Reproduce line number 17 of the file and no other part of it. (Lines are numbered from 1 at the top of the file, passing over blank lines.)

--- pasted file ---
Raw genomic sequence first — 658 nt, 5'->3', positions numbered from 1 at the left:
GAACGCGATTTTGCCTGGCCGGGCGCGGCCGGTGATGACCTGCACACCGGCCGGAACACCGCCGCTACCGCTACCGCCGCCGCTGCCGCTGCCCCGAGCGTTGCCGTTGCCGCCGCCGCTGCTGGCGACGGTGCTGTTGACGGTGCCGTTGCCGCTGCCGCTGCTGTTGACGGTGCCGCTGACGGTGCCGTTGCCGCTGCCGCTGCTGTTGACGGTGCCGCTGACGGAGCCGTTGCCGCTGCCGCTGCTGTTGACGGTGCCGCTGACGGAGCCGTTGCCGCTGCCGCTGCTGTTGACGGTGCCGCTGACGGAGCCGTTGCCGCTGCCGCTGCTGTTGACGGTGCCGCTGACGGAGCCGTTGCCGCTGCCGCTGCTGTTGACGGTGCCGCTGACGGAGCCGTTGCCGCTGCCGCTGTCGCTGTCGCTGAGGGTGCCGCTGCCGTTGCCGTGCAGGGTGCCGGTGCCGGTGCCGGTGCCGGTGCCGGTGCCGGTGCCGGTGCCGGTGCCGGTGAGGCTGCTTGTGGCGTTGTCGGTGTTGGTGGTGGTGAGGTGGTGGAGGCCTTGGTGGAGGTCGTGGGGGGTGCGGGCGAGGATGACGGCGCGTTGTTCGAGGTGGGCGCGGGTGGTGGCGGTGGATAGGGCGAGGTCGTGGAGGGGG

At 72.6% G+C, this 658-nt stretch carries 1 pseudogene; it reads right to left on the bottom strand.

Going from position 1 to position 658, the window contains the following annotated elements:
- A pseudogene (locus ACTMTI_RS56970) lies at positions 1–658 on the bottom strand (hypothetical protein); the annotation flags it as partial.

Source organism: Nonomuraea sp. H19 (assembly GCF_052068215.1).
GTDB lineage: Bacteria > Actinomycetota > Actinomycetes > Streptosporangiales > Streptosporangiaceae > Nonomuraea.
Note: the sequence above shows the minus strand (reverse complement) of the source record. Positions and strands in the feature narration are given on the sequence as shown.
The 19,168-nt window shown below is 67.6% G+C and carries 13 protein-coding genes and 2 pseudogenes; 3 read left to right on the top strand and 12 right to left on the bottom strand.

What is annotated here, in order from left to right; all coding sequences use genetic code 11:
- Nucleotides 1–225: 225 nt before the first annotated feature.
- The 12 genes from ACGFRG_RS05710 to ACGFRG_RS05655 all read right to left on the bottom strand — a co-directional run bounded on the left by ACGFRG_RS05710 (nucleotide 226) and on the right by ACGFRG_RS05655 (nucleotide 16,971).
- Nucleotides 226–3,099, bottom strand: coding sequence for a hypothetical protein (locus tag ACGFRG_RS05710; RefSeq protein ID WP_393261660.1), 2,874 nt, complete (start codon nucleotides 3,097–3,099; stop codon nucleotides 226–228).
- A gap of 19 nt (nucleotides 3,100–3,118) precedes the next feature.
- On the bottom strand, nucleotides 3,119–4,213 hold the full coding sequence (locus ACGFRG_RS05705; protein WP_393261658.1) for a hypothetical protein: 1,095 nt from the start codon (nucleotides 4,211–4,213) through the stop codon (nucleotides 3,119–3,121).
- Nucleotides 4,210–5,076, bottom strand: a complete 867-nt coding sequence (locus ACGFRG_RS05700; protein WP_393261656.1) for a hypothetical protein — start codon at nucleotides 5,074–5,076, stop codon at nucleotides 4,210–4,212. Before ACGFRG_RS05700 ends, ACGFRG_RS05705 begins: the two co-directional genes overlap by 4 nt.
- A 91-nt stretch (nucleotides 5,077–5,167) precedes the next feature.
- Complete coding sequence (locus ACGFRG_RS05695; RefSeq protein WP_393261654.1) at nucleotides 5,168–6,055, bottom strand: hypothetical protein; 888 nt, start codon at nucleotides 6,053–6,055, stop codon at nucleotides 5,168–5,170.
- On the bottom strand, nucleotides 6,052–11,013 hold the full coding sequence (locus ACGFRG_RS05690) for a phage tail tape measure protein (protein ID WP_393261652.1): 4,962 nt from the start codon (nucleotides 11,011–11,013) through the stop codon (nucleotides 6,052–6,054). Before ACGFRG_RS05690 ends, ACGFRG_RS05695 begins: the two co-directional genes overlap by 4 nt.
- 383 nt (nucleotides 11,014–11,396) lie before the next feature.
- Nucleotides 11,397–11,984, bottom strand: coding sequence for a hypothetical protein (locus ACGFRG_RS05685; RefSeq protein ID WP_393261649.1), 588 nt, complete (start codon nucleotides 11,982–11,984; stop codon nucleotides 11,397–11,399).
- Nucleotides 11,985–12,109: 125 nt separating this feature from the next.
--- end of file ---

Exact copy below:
- A 91-nt stretch (nucleotides 5,077–5,167) precedes the next feature.